By Flint Wheeler
Great storytelling generally follows a three-act structure. First, the setup, when the audience or reader is introduced to the characters and their importance. Next, the confrontation or complication. When those characters encounter an obstacle or face a hardship; and finally, the resolution, the final climax of the characters’ journey. Sound familiar? This is the story of Tiger Woods.
Though that structure is still followed today on stage, in opera, and in film, it doesn’t fit quite so nicely into real life. There are few exact delineations or moments that distinguish one phase of our lives from another. Confrontation and resolution can be tricky. They get intertwined, and become difficult to discern. Sports provides a little more of a framework for narrative structure, as it can be naturally divided into quarters, halves, games, and seasons. But it can still be challenging to know a turning point when you see it. Even with all that in mind, Tiger Woods’s story flipped a page on Sunday at the Open Championship.
Woods entered Sunday four shots off the tournament leaders, in a role many golf statisticians will remind you has never led to one of his 14 major victories—all of those were won with Tiger in the lead going into Sunday. But there was hope. He’d been playing well all week, particularly on Saturday when he recorded six birdies and finished with a 66. This was his best chance at a major championship since he returned to the sport last year following his fourth back surgery in three years. At the 2018 Masters he couldn’t put together any scoring, and after a brutal two days at Shinnecock Hills last month, he missed the cut at the U.S. Open. But with a weird mallet putter in his bag, his putting had looked solid heading into the final round of the Open Championship, and his driving accuracy was promising on a course where there are numerous dangers just off the fairways.
But there was still uncertainty, and that was a new feeling for those of us used to watching the Tiger of yesteryear, the one who held all four major titles simultaneously from 2000 to early 2001, and who was so ridiculously dominant at the 1997 Masters that Augusta National was forced to alter its course. The edges of couches everywhere got a workout as Tiger maneuvered through the front nine on Sunday, finding himself at 2-under par for the day, and, at one point, holding sole possession of the lead at 7-under. He double-bogeyed the 11th to erase the progress he’d made on the front nine, and big names like Rory McIlroy and Justin Rose began to creep up the leaderboard.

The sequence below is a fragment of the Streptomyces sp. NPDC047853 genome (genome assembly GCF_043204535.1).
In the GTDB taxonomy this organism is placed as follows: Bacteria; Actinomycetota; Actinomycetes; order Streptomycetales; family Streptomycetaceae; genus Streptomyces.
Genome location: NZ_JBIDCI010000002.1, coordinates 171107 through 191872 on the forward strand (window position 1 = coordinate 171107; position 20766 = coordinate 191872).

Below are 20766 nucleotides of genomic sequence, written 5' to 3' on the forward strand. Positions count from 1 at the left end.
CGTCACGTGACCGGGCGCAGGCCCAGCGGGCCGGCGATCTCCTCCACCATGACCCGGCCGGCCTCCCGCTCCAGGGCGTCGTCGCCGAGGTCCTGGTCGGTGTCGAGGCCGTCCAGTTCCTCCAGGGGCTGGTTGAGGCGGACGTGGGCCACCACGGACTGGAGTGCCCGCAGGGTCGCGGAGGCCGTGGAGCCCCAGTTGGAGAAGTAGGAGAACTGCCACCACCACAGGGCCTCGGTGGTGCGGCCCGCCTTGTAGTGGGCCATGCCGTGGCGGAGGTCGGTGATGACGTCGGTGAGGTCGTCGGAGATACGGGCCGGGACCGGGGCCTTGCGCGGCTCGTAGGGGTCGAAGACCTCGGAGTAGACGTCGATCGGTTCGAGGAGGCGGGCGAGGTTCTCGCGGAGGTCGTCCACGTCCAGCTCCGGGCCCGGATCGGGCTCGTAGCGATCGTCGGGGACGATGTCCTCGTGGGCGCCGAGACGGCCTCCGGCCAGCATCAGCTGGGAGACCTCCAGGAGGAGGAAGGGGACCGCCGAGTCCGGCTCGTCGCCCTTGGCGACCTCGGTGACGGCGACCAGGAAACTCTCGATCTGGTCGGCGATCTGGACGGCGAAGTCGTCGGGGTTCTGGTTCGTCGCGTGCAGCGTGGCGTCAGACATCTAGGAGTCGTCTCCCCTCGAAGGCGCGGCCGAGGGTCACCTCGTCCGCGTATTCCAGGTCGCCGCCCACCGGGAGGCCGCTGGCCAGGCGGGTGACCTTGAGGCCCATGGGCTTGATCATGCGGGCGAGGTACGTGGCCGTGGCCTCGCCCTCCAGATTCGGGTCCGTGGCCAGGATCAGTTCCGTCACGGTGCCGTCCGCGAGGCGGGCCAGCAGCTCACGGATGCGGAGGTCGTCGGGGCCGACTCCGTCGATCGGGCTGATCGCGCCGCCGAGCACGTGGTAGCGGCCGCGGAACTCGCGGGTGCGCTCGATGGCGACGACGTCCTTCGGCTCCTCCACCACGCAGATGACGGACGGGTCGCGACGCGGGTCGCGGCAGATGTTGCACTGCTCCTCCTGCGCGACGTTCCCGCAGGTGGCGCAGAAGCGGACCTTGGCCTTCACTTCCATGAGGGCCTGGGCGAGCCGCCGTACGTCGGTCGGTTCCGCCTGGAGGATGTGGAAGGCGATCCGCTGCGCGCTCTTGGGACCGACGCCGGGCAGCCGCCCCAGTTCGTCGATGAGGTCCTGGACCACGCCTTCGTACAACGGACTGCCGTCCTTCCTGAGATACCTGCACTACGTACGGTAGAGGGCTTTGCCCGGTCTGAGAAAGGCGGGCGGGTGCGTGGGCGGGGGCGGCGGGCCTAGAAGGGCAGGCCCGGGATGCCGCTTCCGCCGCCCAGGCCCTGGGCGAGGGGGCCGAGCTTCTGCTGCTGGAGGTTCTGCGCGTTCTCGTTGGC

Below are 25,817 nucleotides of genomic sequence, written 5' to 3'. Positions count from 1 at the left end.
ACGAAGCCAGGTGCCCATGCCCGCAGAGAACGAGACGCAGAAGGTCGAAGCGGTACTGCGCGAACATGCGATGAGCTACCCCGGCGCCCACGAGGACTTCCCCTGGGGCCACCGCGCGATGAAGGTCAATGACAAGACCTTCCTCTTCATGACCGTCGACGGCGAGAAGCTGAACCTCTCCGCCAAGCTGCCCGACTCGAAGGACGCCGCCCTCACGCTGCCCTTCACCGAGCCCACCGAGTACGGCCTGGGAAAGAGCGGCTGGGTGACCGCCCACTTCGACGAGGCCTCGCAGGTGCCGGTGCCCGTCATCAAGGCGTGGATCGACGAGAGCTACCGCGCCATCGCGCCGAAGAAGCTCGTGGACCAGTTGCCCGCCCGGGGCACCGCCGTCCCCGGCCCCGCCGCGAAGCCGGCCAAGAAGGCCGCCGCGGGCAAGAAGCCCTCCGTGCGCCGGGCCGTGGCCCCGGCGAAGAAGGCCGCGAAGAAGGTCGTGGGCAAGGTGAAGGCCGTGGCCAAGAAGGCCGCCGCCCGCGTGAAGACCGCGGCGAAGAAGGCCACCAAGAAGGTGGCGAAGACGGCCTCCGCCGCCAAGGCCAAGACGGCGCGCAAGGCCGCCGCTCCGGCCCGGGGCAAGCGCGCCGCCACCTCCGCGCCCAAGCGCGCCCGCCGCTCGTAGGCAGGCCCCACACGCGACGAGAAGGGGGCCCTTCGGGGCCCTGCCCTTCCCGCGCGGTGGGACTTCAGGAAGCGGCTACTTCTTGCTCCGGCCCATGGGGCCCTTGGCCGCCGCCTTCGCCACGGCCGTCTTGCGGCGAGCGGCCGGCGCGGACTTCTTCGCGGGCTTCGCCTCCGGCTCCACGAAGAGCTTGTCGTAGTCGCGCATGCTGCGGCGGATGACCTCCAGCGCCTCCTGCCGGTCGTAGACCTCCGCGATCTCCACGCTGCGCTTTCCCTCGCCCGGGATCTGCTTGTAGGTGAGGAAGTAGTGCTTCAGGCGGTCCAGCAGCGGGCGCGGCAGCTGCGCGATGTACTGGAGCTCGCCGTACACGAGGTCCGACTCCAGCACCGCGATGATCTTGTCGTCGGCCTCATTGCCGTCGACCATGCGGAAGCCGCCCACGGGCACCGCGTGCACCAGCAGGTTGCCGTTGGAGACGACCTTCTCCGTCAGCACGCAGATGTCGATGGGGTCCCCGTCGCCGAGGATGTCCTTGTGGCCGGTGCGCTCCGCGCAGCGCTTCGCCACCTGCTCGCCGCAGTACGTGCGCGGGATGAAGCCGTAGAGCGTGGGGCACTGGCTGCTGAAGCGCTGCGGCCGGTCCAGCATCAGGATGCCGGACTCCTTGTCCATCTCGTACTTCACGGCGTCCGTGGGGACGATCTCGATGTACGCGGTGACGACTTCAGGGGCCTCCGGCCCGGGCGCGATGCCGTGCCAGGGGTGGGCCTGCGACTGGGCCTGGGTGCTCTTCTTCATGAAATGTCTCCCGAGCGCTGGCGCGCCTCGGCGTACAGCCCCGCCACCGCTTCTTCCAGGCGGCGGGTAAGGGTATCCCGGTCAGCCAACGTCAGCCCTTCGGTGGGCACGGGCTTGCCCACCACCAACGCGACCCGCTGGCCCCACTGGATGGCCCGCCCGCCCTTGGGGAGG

Woods didn’t fare much better through the rest of his back nine, and he wound up finishing tied for sixth—his best finish in a major since the 2013 Open Championship. He watched as his playing partner Francesco Molinari finished off his bogey-free round to win his first major. But even though Tiger couldn’t put together that final run to seal the deal, Sunday felt like a move into the third act of Woods’s career. First, there was the Golf God. The second act was marred by injuries, surgeries, and personal complications that made it seem—both to fans and to Tiger himself—that he might never make it back to earlier form.
Then came Sunday, which saw Woods cast in a new role: the underdog. The person who has the tools to win, but has spent so long away from the game that his status as a contender isn’t on sure footing.
When Woods returned to golf late last year, he came back to a sport that had been trying to fill his shoes for five years. Golf is no longer dominated by one person. Jason Day tried, as did Rory, Jordan, DJ, and JT. The talent level across the PGA and European tours is incredibly high, and means that at any given tournament, even majors, we can see the Schauffele, Finau, Kisner, and others near the top of the leaderboard. Golf is no longer a dictatorship—it’s a meritocracy. And Woods is finding his place within that system.
But he’s still Tiger. He’s the person that many of these young golfers grew up watching, still the player older golfers admire and still the guy that can bring hordes of fans out of the woodwork to tune in to a tournament played across the pond, at ungodly hours of the morning. We’ve all seen what he’s capable of too many times to ever really count him out. But this act feels different.
Woods didn’t hoist the Claret Jug, and his game still needs a bit of fine-tuning to approach what it once was, but maybe on another Sunday in the future, Sam and Charlie will be there to witness their dad complete his comeback and finally get that 15th major. It isn’t a given, but after Sunday it feels a little bit closer.